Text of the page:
Only loop control statements MUST be included in the "for" loop construction.


Complex conditional expressions SHOULD be avoided; use temporary boolean variables instead.

The nominal case SHOULD be put in the "if" part and the exception in the "else" part of an "if" statement.


Function braces

Function braces begin on the line with their operator, and end on their own line indented to the same level.

foreach my $gene (@genes) {
      print "$gene\n";
# YES!
if (@genes) {
    print join("\n",@genes);
} else {
   print "We don't have any genes!\n";

# NO!
if (@genes)
    print join("\n",@genes);
else {
   print "We don't have any genes!\n";

Additional examples follow:

Block statements.

Block layout SHOULD BE as illustrated below:

foreach (@items) {

if statements SHOULD have the following form:

if (someCondition) {
} elseif (someOtherCondition) {
} else {

for statements SHOULD have the following form:

for (initialization; condition; update) {

A single statement if-else, while or for MUST NOT be written without brackets, but CAN be written on the same line:

if (condition) { statement; }
while (condition) { statement; }
for (intialization; condition; update){ statement; }

conditionals CAN follow the test condition:

print @genes if (@genes > 10);


Conventional operators SHOULD be surrounded by a space (including ternary operators). Excess carriage returns SHOULD NOT be used around braces.

# YES!
sub my_function {
   my ($self,@args) = @_;
   my $string = join(" ", @args) . ': this is an inane example.';
   return $string;

# NO!
sub my_function {
  # Hard to read these lines without space between operators...

   my $string=join(" ", @args).': this is an inane example.';

   return $string;   
   # Why are there carriage returns below here and closing brace? Not necessary.


In addition:

Commas SHOULD be followed by a space.

Colons MAY be surrounded by a space.

Semi-colons in for statements SHOULD be followed by a space.

Semi-colons SHOULD NOT be preceded by a space.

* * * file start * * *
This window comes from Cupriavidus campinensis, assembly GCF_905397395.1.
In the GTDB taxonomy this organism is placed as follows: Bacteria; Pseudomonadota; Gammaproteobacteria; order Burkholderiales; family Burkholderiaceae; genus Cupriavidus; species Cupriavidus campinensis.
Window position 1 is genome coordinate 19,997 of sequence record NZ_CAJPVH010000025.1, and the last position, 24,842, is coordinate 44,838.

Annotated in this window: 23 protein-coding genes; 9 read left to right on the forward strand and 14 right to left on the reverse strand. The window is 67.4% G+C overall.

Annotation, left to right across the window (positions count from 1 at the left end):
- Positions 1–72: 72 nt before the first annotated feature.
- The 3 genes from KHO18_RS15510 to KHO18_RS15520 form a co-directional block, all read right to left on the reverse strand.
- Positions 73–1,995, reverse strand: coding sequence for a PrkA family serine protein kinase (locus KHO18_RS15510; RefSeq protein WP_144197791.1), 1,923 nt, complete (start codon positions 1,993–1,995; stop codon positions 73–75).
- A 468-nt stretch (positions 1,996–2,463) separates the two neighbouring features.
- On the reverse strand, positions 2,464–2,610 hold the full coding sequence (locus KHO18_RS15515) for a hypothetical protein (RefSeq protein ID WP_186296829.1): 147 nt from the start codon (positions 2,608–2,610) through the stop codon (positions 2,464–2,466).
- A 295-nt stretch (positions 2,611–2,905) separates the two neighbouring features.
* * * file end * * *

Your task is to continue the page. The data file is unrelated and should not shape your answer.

Function calls and method calls SHOULD NOT be followed by a space. Example: do_something(arguments); // NOT do_something (arguments)

Statements and declarations SHOULD be aligned wherever this enhances readability.


Tricky code SHOULD not be commented, but rewritten.

All comments SHOULD be written in English.

Comments SHOULD be indented relative to their position in the code, preceding or to the right of the code in question.

Comments SHOULD be included to explain BLOCKS of code, to explain the point of the following block.

Comments SHOULD NOT be included for every single line of code.

User Interface

Widget and field names

Widget and field names are specified in the application configuration. Since these names auto-vivify to actions -- and map to templates of the same name -- choose them carefully. Likewise, editing them requires changing the name of the template on the file system, too.

Widget names should preferably be short - a single word, and no more than three words. Field names can be more descriptive but no longer than five words.

Default widgets and fields


Each class should implement a default "Identification" widget. This widget is intended to provide the basic information about a given object. This replaces our non-standard use of Identification, General Information, or General Info in the old structure.

Each Identification widget should minimally include name and common_name. You need only include these fields in the configuration file - they will become automatically available to the appropriate controller. Over-ride common_name in the appropriate model to return the most appropriate common name for an object.